Toni Bergner I think maybe you miss the author’s point. The racism he describes, being penalized for being opinionated and assertive, is not about expecting the minority opinion to be accepted as right. In the (not so distant) past, Black Men were lynched for being opinionated and assertive in interactions with the majority, even that assertiveness was simply asking to be respected. Today that racism is more subtle. It can take the form of being labeled difficult to work with, and being excluded from additional opportunities. Either way it can negatively affect them professionally. In many situations the White Men who are opinionated and assertive are labeled as Alpha Males, and are rewarded.

    • Submitted by Pat Terry on 12/05/2019 - 04:55 pm.

      Agree completely.

      As I have gotten older and maybe wiser, when everyone in the room disagrees with me, I now first ask myself whether its me that is wrong as opposed to everyone else. Maybe everyone with whom this guy works is indeed racist – that certainly can happen – but there are other, more likely explanations.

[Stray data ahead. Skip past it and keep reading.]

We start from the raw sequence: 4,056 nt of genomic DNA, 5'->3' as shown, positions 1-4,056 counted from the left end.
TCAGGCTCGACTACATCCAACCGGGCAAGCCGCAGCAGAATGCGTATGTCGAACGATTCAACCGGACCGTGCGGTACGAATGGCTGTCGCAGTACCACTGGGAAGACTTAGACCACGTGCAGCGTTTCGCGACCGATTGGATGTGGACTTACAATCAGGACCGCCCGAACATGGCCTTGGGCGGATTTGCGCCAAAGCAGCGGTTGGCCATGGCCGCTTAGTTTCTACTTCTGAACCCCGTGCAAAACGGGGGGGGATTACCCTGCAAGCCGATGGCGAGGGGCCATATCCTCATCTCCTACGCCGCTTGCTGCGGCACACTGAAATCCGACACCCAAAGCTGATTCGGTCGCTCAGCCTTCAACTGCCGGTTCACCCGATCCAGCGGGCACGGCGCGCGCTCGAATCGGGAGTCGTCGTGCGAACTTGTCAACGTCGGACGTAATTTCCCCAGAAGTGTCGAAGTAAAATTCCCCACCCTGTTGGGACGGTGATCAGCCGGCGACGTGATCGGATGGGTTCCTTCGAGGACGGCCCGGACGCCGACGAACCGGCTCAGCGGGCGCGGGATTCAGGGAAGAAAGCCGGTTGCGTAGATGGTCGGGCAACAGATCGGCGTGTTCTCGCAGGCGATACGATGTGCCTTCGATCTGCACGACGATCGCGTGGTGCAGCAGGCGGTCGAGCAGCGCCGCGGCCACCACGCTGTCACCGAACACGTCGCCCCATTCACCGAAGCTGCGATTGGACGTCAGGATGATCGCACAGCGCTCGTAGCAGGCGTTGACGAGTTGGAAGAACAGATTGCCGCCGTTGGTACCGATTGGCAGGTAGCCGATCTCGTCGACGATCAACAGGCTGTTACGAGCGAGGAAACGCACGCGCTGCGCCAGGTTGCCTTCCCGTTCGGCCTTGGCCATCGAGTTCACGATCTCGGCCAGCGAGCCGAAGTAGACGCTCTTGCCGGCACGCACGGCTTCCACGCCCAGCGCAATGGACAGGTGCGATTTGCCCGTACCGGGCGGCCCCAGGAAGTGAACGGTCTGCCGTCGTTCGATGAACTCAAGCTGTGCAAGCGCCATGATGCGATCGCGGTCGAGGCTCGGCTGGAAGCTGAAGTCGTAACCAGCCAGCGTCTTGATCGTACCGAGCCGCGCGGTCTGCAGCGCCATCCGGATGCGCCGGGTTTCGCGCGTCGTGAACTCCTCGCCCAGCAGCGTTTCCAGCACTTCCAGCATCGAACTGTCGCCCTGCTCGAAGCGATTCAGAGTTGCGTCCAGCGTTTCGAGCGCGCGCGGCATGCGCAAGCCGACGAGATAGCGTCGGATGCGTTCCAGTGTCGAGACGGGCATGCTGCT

5. Submitted by lisa miller on 12/04/2019 - 01:58 pm.

    I am sorry you experienced this. I have lived here all my life and yes the issue of sidestepping opinions is frustrating. For some, it may be a cultural thing of not wanting to hurt anyone or being taught to be assertive. Even for those in the majority, they may too at times be penalized for having an opinion, even when expressed respectfully. It’s hard to know where someone is coming from if they won’t talk about it. And in the workplace there is a fear of being labeled the difficult child for having an opinion. It’s a topic workplaces should address–multiple perspectives strengthen a workplace.

  6. Submitted by Paul Yochim on 12/04/2019 - 05:20 pm.